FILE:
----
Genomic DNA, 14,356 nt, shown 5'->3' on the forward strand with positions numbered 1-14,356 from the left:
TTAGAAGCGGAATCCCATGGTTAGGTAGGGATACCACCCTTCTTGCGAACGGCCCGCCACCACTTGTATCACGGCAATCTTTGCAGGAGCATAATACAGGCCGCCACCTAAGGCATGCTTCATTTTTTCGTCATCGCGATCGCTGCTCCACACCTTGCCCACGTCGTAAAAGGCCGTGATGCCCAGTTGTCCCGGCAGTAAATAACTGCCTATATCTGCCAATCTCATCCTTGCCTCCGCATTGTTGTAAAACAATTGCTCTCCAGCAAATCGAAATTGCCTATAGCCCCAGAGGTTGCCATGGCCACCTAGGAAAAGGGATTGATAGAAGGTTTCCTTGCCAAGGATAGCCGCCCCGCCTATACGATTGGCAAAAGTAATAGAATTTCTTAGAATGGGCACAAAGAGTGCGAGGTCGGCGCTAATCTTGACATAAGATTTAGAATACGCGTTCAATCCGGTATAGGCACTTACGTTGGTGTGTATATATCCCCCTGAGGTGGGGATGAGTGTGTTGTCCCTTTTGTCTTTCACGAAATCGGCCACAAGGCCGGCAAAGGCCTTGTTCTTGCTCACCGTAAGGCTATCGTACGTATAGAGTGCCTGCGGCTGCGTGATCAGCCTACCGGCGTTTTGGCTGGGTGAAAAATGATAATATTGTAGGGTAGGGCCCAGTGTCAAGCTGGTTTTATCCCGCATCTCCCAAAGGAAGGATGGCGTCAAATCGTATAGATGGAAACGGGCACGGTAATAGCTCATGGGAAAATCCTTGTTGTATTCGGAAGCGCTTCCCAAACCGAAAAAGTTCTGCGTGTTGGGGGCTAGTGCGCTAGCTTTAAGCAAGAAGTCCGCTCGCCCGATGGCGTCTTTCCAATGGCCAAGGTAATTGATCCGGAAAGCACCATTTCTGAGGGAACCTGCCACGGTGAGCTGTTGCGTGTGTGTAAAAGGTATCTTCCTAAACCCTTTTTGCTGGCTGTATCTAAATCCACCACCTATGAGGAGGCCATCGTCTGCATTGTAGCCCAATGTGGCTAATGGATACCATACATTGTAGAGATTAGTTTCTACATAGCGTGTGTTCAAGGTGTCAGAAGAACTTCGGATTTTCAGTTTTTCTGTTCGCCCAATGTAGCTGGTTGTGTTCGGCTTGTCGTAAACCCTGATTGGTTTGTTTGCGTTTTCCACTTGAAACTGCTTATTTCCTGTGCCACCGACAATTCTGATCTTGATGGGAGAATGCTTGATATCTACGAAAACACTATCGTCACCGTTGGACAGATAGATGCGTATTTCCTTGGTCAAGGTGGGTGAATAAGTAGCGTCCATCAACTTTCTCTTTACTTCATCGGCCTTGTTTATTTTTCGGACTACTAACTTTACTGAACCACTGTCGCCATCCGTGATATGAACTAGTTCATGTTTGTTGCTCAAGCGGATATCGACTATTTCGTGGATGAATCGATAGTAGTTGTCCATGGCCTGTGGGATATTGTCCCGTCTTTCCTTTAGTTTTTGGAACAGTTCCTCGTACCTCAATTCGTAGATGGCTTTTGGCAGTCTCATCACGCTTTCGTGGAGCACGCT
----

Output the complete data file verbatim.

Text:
Genomic DNA, 14,356 nt, shown 5'->3' on the forward strand with positions numbered 1-14,356 from the left:
TTAGAAGCGGAATCCCATGGTTAGGTAGGGATACCACCCTTCTTGCGAACGGCCCGCCACCACTTGTATCACGGCAATCTTTGCAGGAGCATAATACAGGCCGCCACCTAAGGCATGCTTCATTTTTTCGTCATCGCGATCGCTGCTCCACACCTTGCCCACGTCGTAAAAGGCCGTGATGCCCAGTTGTCCCGGCAGTAAATAACTGCCTATATCTGCCAATCTCATCCTTGCCTCCGCATTGTTGTAAAACAATTGCTCTCCAGCAAATCGAAATTGCCTATAGCCCCAGAGGTTGCCATGGCCACCTAGGAAAAGGGATTGATAGAAGGTTTCCTTGCCAAGGATAGCCGCCCCGCCTATACGATTGGCAAAAGTAATAGAATTTCTTAGAATGGGCACAAAGAGTGCGAGGTCGGCGCTAATCTTGACATAAGATTTAGAATACGCGTTCAATCCGGTATAGGCACTTACGTTGGTGTGTATATATCCCCCTGAGGTGGGGATGAGTGTGTTGTCCCTTTTGTCTTTCACGAAATCGGCCACAAGGCCGGCAAAGGCCTTGTTCTTGCTCACCGTAAGGCTATCGTACGTATAGAGTGCCTGCGGCTGCGTGATCAGCCTACCGGCGTTTTGGCTGGGTGAAAAATGATAATATTGTAGGGTAGGGCCCAGTGTCAAGCTGGTTTTATCCCGCATCTCCCAAAGGAAGGATGGCGTCAAATCGTATAGATGGAAACGGGCACGGTAATAGCTCATGGGAAAATCCTTGTTGTATTCGGAAGCGCTTCCCAAACCGAAAAAGTTCTGCGTGTTGGGGGCTAGTGCGCTAGCTTTAAGCAAGAAGTCCGCTCGCCCGATGGCGTCTTTCCAATGGCCAAGGTAATTGATCCGGAAAGCACCATTTCTGAGGGAACCTGCCACGGTGAGCTGTTGCGTGTGTGTAAAAGGTATCTTCCTAAACCCTTTTTGCTGGCTGTATCTAAATCCACCACCTATGAGGAGGCCATCGTCTGCATTGTAGCCCAATGTGGCTAATGGATACCATACATTGTAGAGATTAGTTTCTACATAGCGTGTGTTCAAGGTGTCAGAAGAACTTCGGATTTTCAGTTTTTCTGTTCGCCCAATGTAGCTGGTTGTGTTCGGCTTGTCGTAAACCCTGATTGGTTTGTTTGCGTTTTCCACTTGAAACTGCTTATTTCCTGTGCCACCGACAATTCTGATCTTGATGGGAGAATGCTTGATATCTACGAAAACACTATCGTCACCGTTGGACAGATAGATGCGTATTTCCTTGGTCAAGGTGGGTGAATAAGTAGCGTCCATCAACTTTCTCTTTACTTCATCGGCCTTGTTTATTTTTCGGACTACTAACTTTACTGAACCACTGTCGCCATCCGTGATATGAACTAGTTCATGTTTGTTGCTCAAGCGGATATCGACTATTTCGTGGATGAATCGATAGTAGTTGTCCATGGCCTGTGGGATATTGTCCCGTCTTTCCTTTAGTTTTTGGAACAGTTCCTCGTACCTCAATTCGTAGATGGCTTTTGGCAGTCTCATCACGCTTTCGTGGAGCACGCT